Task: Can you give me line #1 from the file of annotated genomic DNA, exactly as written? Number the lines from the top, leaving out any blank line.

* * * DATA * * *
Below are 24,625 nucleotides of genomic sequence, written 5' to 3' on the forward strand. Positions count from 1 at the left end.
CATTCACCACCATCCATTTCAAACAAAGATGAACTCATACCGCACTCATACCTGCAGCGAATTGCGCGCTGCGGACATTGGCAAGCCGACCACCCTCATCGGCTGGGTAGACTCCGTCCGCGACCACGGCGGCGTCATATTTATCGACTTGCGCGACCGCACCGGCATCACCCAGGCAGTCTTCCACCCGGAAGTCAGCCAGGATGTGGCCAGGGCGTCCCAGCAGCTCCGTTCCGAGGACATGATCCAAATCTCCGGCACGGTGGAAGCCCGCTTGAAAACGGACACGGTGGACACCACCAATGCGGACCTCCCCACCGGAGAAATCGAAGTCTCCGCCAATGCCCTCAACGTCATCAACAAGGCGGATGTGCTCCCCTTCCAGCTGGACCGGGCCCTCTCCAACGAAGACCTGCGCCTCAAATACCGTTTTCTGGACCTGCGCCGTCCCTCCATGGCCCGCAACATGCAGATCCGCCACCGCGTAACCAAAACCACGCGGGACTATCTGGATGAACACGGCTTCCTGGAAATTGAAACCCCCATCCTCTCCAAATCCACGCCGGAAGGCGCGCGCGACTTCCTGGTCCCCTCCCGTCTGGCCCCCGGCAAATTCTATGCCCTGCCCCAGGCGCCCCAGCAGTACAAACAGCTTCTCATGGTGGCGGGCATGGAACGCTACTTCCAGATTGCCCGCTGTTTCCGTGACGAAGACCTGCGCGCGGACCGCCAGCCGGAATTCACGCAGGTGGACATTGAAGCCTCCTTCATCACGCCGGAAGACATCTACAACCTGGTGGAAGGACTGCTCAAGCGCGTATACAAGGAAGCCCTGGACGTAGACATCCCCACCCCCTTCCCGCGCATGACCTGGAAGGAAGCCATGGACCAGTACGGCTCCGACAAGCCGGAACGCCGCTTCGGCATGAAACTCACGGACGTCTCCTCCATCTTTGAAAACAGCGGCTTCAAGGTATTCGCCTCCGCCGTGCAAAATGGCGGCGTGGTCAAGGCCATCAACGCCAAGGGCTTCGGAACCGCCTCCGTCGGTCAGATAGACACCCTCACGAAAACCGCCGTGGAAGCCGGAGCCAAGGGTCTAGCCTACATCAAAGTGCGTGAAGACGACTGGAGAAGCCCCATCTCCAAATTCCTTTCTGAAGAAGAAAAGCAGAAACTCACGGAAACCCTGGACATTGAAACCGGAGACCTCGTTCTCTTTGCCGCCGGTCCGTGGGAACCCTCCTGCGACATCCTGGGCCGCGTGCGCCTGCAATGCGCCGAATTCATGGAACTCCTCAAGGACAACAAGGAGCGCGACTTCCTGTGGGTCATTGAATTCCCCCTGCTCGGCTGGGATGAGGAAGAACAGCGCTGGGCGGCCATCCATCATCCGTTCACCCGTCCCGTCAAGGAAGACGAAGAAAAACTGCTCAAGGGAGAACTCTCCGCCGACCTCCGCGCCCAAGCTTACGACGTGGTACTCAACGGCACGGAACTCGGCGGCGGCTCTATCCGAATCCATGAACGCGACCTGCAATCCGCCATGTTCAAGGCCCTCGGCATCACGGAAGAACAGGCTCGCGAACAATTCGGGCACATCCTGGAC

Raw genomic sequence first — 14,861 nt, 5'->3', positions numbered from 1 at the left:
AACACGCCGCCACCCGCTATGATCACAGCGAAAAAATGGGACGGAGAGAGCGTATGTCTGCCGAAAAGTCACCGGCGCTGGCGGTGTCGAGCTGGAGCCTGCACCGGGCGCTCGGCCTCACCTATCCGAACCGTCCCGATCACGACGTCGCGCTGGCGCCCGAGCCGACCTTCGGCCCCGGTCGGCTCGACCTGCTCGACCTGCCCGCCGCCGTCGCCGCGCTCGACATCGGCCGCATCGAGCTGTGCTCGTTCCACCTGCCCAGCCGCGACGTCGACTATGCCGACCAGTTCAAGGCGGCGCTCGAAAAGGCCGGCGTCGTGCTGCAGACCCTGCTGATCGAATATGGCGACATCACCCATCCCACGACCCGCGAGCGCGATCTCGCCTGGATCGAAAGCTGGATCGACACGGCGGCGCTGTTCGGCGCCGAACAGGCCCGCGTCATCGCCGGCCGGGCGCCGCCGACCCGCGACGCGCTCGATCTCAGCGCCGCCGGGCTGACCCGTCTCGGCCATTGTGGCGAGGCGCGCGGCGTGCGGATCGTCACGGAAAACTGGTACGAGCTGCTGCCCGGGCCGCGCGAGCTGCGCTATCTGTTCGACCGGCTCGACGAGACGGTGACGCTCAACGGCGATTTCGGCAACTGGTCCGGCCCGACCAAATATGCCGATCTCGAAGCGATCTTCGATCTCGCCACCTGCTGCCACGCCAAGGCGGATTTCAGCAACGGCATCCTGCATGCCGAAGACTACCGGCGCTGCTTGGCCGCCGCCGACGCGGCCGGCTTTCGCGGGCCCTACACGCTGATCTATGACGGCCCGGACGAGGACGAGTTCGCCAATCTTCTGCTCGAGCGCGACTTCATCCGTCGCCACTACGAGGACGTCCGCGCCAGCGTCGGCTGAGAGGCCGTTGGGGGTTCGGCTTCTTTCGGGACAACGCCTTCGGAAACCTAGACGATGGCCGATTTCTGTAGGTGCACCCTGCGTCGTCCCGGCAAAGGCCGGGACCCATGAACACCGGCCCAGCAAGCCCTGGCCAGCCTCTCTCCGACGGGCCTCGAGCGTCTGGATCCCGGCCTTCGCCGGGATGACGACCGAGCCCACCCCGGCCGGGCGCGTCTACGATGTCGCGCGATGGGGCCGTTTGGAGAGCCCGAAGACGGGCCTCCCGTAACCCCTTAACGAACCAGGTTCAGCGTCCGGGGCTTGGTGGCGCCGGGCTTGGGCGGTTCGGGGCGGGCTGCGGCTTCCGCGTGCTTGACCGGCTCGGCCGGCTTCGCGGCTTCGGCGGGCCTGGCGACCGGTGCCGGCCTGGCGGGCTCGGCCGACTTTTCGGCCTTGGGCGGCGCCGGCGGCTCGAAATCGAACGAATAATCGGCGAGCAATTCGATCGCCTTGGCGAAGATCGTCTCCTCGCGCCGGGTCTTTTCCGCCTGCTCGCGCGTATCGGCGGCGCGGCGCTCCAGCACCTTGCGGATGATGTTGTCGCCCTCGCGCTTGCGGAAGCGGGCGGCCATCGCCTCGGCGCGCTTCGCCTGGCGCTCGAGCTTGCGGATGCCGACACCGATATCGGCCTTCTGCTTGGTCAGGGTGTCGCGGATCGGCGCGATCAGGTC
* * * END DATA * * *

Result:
Below are 24,625 nucleotides of genomic sequence, written 5' to 3' on the forward strand. Positions count from 1 at the left end.